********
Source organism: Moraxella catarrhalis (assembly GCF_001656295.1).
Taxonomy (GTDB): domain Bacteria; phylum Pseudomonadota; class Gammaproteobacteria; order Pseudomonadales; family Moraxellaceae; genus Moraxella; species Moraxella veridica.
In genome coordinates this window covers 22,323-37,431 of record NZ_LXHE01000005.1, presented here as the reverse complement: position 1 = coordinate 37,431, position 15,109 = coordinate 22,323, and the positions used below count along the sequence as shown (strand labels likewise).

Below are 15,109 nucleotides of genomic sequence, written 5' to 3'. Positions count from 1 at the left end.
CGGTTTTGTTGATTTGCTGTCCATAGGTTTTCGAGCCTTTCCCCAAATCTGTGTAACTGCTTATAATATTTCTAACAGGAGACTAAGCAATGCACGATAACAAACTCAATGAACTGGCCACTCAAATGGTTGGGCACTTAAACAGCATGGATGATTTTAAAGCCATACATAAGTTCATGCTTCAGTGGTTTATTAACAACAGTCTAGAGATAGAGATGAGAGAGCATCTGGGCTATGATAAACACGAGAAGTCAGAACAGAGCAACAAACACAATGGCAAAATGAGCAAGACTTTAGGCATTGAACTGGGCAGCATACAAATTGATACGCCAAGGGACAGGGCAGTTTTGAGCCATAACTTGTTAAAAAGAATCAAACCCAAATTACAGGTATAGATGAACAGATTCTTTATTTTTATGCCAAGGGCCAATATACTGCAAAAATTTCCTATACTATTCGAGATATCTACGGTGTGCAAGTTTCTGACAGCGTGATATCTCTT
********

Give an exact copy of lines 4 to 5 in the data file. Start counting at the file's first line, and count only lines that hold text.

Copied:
Below are 15,109 nucleotides of genomic sequence, written 5' to 3'. Positions count from 1 at the left end.
CGGTTTTGTTGATTTGCTGTCCATAGGTTTTCGAGCCTTTCCCCAAATCTGTGTAACTGCTTATAATATTTCTAACAGGAGACTAAGCAATGCACGATAACAAACTCAATGAACTGGCCACTCAAATGGTTGGGCACTTAAACAGCATGGATGATTTTAAAGCCATACATAAGTTCATGCTTCAGTGGTTTATTAACAACAGTCTAGAGATAGAGATGAGAGAGCATCTGGGCTATGATAAACACGAGAAGTCAGAACAGAGCAACAAACACAATGGCAAAATGAGCAAGACTTTAGGCATTGAACTGGGCAGCATACAAATTGATACGCCAAGGGACAGGGCAGTTTTGAGCCATAACTTGTTAAAAAGAATCAAACCCAAATTACAGGTATAGATGAACAGATTCTTTATTTTTATGCCAAGGGCCAATATACTGCAAAAATTTCCTATACTATTCGAGATATCTACGGTGTGCAAGTTTCTGACAGCGTGATATCTCTT